Jan 4 2012 by Greg Christison, Stirling Observer Wednesday
PA reporter Greg turns over a new leaf as he prepares to take on the Etape Caledonia cycling challenge
I DON’T know why I signed up for the Etape Caledonia.
When I agreed to compete in the 81-mile Highland Perthshire cycling extravaganza on the spur of the moment, it seemed like a good idea.
With any luck, I’d raise several hundred pounds for Marie Curie Cancer Care, be able to cover the event from a new perspective and, with family, friends and tens of thousands of Stirling Observer (and Perthshire Advertiser) readers keeping track of my progress, I’d be forced to get fit.
“It can’t be that difficult,” I boasted as colleagues dusted themselves down after falling off their swivel-chairs laughing.
One wag then suggested: “It’s like cycling to and from work, and then doing a little bit more.”
But not only do I live in Bannockburn (and work in Perth), I hadn’t cycled in at least eight years and my fitness regime consisted of an hour’s plodding around a seven-a-side football pitch each week.
And the only tyre I had a close relationship with was the spare one clutching my waistline after four fun-filled years at university.
As alarm bells started ringing, I had to slam the brakes on. Two weeks later, I found the perfect Escape Route.
I know what you’re thinking, but no, I didn’t pull out.
Escape Route is the name of Highland Perthshire’s well-established leading independent cycling and outdoors retailer.
And under the guidance of the firm’s knowledgeable employees, I received the encouragement, expert advice and, most importantly, the gear required to prepare for May’s epic challenge.
Over frothy – low fat – cappuccinos we sat down to discuss my hopes, concerns and requirements, and it became immediately clear that this store’s staff pride themselves on understanding their customers’ needs.
I had been telling myself, ‘I CAN’T do it’. Whereas Escape Route’s Kevin, Malcolm and Peter, were telling me, ‘You CAN’.
Passionate about cycling and not merely pedalling for a sale, these guys welcomed the challenge of taking an out-of-shape amateur under their wing.
Kevin and Malcolm took the time to size me up for a Giant Defy road bike, the necessary clothing, shoes and all important helmet.
They also provided me with a wireless cycling computer, water bottle and indoor trainer, which will prove vital in the impending winter nights.
So I was now looking the part – pity I could barely cycle 81 metres never mind 81 miles.
Donning tight-fitting “knickers”, a thick base layer top and a snazzy red waterproof jacket, I was ready to roll on a recent bright but cold Saturday morning.
Coming over all self-conscious in my skin-gripping attire, I sneaked out to the garage attempting to avoid the neighbours’ glare.
Mounting my bike, I clipped my specially-designed shoes to the pedals (as you do in road cycling, apparently) and successfully exited the cul-de-sac under the radar.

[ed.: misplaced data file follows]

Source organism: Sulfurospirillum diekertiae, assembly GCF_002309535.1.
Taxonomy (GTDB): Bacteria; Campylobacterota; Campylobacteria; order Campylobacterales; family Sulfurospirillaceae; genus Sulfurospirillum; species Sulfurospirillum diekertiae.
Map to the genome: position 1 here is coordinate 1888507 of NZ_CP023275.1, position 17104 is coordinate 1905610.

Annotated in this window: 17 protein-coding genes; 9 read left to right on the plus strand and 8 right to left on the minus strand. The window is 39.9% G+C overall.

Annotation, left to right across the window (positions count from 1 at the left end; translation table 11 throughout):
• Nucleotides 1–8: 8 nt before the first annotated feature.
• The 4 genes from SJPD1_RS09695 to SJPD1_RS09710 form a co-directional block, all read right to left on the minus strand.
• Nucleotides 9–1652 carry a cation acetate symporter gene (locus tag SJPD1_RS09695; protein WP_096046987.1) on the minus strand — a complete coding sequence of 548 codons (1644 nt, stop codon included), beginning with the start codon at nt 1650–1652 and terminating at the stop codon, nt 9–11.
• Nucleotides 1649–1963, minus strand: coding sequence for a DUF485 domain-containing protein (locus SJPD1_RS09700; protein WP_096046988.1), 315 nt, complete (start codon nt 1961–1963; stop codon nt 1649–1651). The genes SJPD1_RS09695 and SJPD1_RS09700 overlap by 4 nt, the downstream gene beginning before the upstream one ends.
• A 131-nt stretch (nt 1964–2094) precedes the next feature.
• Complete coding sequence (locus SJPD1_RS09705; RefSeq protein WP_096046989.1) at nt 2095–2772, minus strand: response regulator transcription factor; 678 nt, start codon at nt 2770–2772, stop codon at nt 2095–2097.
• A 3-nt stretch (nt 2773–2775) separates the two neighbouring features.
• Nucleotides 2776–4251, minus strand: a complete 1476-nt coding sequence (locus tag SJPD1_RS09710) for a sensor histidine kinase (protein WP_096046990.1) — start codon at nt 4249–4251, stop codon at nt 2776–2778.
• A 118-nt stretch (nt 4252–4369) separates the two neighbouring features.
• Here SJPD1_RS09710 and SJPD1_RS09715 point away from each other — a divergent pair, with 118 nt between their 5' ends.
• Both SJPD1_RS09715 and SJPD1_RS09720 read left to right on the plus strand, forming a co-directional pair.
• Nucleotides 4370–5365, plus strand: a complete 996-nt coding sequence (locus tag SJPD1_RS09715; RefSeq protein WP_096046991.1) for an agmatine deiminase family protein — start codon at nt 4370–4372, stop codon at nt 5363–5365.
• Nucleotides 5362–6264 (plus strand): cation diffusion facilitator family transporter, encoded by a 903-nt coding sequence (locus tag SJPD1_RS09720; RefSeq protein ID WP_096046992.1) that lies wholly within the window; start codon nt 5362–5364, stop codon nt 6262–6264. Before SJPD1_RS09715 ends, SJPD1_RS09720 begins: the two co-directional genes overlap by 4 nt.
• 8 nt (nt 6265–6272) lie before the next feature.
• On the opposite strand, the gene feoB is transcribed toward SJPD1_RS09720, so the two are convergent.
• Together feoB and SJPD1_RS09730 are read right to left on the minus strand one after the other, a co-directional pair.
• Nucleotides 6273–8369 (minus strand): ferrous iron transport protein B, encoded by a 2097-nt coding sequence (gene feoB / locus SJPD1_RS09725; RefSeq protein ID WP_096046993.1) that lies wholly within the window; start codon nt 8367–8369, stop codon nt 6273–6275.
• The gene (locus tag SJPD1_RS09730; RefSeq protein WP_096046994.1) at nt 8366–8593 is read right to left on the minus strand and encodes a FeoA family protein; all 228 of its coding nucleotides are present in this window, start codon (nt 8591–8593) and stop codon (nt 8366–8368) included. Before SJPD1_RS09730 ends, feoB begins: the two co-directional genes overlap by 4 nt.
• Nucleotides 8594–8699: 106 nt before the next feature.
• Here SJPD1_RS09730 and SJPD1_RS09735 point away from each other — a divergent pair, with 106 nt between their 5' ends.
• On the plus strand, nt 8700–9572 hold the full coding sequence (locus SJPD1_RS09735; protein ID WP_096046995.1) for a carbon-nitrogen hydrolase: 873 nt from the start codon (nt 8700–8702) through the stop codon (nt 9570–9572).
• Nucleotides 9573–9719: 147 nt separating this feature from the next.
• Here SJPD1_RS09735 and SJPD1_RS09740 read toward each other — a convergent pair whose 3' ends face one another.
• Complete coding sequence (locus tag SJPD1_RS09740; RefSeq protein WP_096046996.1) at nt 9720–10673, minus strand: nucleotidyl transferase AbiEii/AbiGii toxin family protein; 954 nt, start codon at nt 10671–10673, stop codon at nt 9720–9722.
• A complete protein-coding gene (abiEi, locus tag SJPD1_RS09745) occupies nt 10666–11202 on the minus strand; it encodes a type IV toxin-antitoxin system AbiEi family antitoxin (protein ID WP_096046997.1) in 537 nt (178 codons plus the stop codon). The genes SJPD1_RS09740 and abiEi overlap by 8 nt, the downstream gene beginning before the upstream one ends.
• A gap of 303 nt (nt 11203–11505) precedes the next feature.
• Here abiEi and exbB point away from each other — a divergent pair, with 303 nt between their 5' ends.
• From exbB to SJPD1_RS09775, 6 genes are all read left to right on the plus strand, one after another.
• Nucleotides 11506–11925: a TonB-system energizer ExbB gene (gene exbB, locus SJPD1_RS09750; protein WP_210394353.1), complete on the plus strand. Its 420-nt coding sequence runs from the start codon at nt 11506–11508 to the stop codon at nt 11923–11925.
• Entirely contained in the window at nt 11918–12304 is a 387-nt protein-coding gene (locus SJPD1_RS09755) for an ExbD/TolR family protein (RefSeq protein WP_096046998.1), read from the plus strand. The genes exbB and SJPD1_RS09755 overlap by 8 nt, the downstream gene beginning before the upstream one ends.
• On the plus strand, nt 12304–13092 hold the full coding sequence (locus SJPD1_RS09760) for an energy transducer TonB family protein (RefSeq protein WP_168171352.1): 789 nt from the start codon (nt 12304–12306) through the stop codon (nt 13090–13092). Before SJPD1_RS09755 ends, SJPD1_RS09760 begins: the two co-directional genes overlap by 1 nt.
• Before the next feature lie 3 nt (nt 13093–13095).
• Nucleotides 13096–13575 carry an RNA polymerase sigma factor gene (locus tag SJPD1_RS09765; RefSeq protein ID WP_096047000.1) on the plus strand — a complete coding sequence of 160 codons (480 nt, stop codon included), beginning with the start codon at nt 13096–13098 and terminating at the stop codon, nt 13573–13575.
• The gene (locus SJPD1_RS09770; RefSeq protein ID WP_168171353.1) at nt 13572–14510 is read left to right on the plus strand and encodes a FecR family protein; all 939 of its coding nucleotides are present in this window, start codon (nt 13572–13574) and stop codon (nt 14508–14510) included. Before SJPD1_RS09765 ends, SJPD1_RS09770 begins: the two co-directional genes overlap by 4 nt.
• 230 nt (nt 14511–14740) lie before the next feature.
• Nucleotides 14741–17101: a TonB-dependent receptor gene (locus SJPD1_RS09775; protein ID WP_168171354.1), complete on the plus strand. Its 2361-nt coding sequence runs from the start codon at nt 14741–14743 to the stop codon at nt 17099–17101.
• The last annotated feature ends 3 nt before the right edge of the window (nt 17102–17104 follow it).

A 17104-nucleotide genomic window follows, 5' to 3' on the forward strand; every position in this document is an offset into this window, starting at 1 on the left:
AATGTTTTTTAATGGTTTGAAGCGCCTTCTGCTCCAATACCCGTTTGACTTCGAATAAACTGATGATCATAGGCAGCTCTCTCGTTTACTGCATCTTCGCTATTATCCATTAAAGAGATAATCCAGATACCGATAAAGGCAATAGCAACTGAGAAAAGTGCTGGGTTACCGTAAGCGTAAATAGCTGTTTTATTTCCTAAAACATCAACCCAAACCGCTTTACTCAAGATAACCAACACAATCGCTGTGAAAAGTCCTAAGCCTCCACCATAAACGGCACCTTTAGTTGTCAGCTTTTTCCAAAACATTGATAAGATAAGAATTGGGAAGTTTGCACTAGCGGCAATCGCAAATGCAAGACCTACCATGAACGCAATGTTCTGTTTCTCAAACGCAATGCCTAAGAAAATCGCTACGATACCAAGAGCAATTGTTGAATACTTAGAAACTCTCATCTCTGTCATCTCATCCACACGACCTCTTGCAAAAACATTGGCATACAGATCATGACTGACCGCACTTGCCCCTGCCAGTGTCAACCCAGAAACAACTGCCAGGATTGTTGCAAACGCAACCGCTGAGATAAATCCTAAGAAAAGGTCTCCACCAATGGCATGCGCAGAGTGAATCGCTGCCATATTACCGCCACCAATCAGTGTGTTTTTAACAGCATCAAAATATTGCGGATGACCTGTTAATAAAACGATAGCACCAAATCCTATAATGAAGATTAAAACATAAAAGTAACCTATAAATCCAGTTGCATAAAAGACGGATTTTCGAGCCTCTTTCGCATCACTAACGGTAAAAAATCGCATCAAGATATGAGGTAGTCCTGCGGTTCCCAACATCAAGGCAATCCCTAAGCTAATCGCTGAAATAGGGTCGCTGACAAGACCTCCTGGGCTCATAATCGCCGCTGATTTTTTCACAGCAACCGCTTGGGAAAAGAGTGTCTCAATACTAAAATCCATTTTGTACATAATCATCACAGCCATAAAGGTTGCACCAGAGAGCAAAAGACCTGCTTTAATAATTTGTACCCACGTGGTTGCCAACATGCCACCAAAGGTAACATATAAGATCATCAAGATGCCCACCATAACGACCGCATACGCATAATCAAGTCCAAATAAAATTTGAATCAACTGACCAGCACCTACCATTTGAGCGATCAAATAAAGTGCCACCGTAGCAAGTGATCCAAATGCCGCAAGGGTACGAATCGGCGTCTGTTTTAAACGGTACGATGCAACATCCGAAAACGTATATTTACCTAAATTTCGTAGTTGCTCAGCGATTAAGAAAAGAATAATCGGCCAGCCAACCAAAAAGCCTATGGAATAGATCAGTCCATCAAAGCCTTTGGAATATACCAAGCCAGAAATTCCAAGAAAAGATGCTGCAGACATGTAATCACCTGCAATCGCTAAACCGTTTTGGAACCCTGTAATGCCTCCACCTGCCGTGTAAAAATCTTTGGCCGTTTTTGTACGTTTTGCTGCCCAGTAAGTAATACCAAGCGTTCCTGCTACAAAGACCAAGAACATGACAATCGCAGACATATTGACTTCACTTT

Wheeling into the Stirlin countryside, a stretch known locally as “The Long Line”, I had no idea where I was heading, or how far I’d manage.
The bike offered a smooth ride, the gears shifted perfectly and the wireless computer helped me to keep track of – or lack of – my progress.
At one point I even managed an alarming 30 mph on one downward slope.
My inaugural eight-mile trip, which lasted for approximately an hour, wouldn’t be complete without my first embarrassing biking moment.
Prior to attempting a rather steep hill climb, I decided to pause to catch my breath, forgetting, of course, my shoes were connected to the pedals.
Dressed like cycling pro Chris Hoy, I slowed-up and stumbled into the embankment, only managing to free my feet in the nick of time, to save myself from skidding across the tarmac.
Realising a concerned elderly gentleman had witnessed the minor faux pas, I immediately dismounted and, sporting a bemused look on my face, growled at the bike, pretending some technical fault was to blame for thesaid incident.
Instructed by the Escape Route guys that I should use the indoor trainer three times per week during the winter months, I’ve so far managed to clock-up two 10 and three 15-mile sessions.
A subsequent nine-mile cycle to Bonnybridge was followed by the unthinkable – a gruelling 26 mile ride at Loch Katrine, which I miraculously managed to complete in little over two hours.
It was at that moment I realised my initial training and support from the Escape Route lads had paid off. I felt a sense of achievement.
I, with the help of Escape Route, have set off on the road to Etape Caledonia 2012 and hope you will enjoy following my progress, or perhaps more realistically, lack of progress, over the next few months.
l Bannockburn-based Greg is a reporter on the Observer’s sister paper, the Perthshire Advertiser. Follow his progress in next Wednesday’s paper.